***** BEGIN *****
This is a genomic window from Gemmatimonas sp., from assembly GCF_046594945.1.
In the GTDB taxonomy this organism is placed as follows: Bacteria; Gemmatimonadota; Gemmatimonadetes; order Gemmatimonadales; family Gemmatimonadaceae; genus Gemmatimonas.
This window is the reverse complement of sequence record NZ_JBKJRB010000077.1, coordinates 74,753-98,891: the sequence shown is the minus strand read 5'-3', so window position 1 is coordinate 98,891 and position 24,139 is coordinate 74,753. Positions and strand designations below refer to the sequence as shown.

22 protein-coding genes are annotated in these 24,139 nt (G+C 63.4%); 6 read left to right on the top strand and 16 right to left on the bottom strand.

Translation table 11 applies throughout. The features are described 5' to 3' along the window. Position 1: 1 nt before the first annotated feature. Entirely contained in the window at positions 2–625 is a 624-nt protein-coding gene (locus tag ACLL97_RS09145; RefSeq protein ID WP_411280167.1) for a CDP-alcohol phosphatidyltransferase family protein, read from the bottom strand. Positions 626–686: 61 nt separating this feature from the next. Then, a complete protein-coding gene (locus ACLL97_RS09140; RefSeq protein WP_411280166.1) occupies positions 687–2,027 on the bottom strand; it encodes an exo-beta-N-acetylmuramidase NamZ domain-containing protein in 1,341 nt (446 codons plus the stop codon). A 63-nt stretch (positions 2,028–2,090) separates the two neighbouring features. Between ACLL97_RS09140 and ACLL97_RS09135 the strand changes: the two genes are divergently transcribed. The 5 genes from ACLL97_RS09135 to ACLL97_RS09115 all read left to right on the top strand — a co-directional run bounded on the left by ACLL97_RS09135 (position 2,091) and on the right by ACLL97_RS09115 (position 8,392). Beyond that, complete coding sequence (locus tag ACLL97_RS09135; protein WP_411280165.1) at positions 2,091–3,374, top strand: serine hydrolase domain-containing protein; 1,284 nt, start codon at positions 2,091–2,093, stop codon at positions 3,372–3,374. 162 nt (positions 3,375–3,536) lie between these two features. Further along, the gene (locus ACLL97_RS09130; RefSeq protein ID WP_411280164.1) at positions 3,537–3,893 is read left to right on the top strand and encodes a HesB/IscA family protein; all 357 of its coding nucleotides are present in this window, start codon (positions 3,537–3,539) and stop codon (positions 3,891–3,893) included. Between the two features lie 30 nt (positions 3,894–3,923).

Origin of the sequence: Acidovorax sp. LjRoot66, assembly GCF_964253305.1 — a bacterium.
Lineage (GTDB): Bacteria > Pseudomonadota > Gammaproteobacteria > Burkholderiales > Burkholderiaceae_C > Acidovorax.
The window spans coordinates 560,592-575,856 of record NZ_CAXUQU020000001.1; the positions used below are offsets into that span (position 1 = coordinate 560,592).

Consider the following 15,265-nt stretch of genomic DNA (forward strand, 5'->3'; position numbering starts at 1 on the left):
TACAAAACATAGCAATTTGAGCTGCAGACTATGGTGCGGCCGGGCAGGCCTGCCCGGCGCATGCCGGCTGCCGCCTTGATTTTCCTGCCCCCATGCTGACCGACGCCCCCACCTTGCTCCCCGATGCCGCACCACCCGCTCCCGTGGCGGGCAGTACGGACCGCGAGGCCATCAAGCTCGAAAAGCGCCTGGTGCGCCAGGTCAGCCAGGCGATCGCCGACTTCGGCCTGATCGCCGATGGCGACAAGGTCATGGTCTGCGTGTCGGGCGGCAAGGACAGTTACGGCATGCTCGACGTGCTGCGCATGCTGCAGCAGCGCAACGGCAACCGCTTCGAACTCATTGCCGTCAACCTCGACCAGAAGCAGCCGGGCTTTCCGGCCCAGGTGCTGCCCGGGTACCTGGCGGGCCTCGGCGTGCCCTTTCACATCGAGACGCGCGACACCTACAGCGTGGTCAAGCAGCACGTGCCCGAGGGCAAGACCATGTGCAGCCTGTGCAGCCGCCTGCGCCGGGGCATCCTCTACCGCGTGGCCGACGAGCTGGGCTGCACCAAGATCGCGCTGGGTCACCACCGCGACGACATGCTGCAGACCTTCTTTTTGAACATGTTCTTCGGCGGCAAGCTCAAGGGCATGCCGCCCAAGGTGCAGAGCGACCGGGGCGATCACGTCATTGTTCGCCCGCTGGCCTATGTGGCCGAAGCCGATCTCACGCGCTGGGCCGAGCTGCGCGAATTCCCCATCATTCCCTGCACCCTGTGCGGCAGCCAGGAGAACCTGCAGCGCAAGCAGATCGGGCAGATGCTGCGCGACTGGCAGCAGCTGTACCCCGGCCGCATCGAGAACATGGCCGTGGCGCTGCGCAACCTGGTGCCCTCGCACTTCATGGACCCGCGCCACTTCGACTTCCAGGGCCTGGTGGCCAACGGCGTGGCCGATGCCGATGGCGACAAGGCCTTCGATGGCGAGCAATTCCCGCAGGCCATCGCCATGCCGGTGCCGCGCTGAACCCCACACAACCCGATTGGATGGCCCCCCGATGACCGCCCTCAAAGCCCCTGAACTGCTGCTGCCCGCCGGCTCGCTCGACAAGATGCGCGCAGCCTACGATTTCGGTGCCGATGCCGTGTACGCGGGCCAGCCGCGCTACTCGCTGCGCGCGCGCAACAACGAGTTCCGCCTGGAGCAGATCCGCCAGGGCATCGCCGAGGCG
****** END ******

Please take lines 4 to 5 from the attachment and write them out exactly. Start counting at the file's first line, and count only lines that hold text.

22 protein-coding genes are annotated in these 24,139 nt (G+C 63.4%); 6 read left to right on the top strand and 16 right to left on the bottom strand.

Translation table 11 applies throughout. The features are described 5' to 3' along the window. Position 1: 1 nt before the first annotated feature. Entirely contained in the window at positions 2–625 is a 624-nt protein-coding gene (locus tag ACLL97_RS09145; RefSeq protein ID WP_411280167.1) for a CDP-alcohol phosphatidyltransferase family protein, read from the bottom strand. Positions 626–686: 61 nt separating this feature from the next. Then, a complete protein-coding gene (locus ACLL97_RS09140; RefSeq protein WP_411280166.1) occupies positions 687–2,027 on the bottom strand; it encodes an exo-beta-N-acetylmuramidase NamZ domain-containing protein in 1,341 nt (446 codons plus the stop codon). A 63-nt stretch (positions 2,028–2,090) separates the two neighbouring features. Between ACLL97_RS09140 and ACLL97_RS09135 the strand changes: the two genes are divergently transcribed. The 5 genes from ACLL97_RS09135 to ACLL97_RS09115 all read left to right on the top strand — a co-directional run bounded on the left by ACLL97_RS09135 (position 2,091) and on the right by ACLL97_RS09115 (position 8,392). Beyond that, complete coding sequence (locus tag ACLL97_RS09135; protein WP_411280165.1) at positions 2,091–3,374, top strand: serine hydrolase domain-containing protein; 1,284 nt, start codon at positions 2,091–2,093, stop codon at positions 3,372–3,374. 162 nt (positions 3,375–3,536) lie between these two features. Further along, the gene (locus ACLL97_RS09130; RefSeq protein ID WP_411280164.1) at positions 3,537–3,893 is read left to right on the top strand and encodes a HesB/IscA family protein; all 357 of its coding nucleotides are present in this window, start codon (positions 3,537–3,539) and stop codon (positions 3,891–3,893) included. Between the two features lie 30 nt (positions 3,894–3,923).